The Nature of Motivation – Relatedness

First, some feedback I received:


A suggestion was made that autonomy-supportive coaching behaviors equate to leniency over bad behavior; or an autonomy-supportive coach lacks control over a team.


Being an autonomous-supportive coach does not mean the athletes have free reign of the team. It does not mean there are no rules, and all behaviors are accepted. That is called permissive coaching, and in fact, permissive coaches repress motivation by diminishing athlete perceptions of competence and relatedness (3). Athletes want rules, boundaries, and structure, and permissive coaches convey indifference, or not caring, towards the athletes.


On to the post…


Relatedness – the need to have a close, positive relationship with coaches and teammates; to feel belonging; to be understood – is the last key component of motivation. Relatedness is why we have teams, why we are compelled to do more than we could accomplish than if we trained alone. Our teammates help to inspire us to become better. As we strive towards ideal psychological functioning, and therefore performance, we need to feel connected to our social environment (3).




The Team and Relatedness:


Studies have shown that team cohesiveness – the quality of forming a united whole – is especially important for increasing motivation. Relatedness is also effective in devotion to a sport (2). However, in team settings, it is common to compare and compete against our fellow teammates and possibly undermining our connection to each other (5). How can teammates compete against each other while maintaining or increasing positive relations?


The Latin root word ‘compete’ means to ‘come together’ or ‘strive together’. Competition is nothing without another. Our competitors make us better. This is why it’s so important to congratulate our competitors at the end of a race. They literally make us better performers.

Moreover, our teammates make us better athletes when practices emphasize a ‘mastery’ climate over a ‘ego-involving’ climate (5). Mastery climate is defined in terms of attempting to master a task or assignment and exhibiting maximum effort and dedication. In this environment, athletes tend to “adopt adaptive achievement strategies such as selecting challenging tasks, giving maximum effort, persisting in the face of setbacks, and taking pride in personal improvement” (4).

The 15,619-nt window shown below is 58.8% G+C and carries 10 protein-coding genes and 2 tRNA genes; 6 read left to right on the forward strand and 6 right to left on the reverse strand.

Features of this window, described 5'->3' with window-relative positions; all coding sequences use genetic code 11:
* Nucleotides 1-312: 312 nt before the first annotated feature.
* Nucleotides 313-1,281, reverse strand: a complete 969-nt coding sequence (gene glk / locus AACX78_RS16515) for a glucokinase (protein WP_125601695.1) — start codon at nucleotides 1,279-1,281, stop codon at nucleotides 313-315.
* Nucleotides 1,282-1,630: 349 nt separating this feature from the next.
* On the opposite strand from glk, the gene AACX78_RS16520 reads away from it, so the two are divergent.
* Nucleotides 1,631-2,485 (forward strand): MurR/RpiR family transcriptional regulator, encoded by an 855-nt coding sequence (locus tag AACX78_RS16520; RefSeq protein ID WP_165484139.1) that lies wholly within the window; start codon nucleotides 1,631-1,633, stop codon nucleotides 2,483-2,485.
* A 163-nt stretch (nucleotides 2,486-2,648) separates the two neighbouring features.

Conversely, an ‘ego-involving’ climate promotes social comparison, and public evaluation as a basis for success (4,5). An ego-based climate has a stronger negative impact on women than it does on men, and both genders respond positively to a mastery climate (4). Teammates who are ego-based try to prove superiority and are concerned about how talented they are while simultaneously trying to protect those relative talents. That’s not a teammate. Teammates foster cooperation amongst each other, no matter the talent level.


Inevitably however, conflicts amongst team members will arise. Contrary to reports that lots of conflict is good, it’s not. Conflict resolution takes an inordinate amount of energy, energy that should be used towards achieving team and personal goals and forming team cohesiveness. While self-determination theory itself – autonomy, competency, and relatedness – has been shown to reduce intra team conflicts, another tactic to keep conflicts to a minimum is to encourage and teach self-compassion. Self-compassion defined as:


“Emotionally supportive toward both the self and others when hardship or human imperfection is confronted. While most people report being kinder to others than themselves, self-compassionate individuals report being equally kind to themselves and others” (6).

Self-compassionate individuals are able to resolve conflicts in relationships in a more healthy and helpful manner, while those who lack self-compassion “do not have the stable emotional platform needed to respond to conflicts in an evenhanded manner” (6).


To nurture self-compassion, adopt the following components (6):

  • Self-kindness (we are all works in development, honor that)

  • Common humanity (recognizing that all people have problems, make mistakes, and feel inadequate in some way)

  • Mindfulness (being aware of present-moment experience in a clear and balanced way so that one neither ignores nor ruminates on disliked aspects of oneself or one’s life)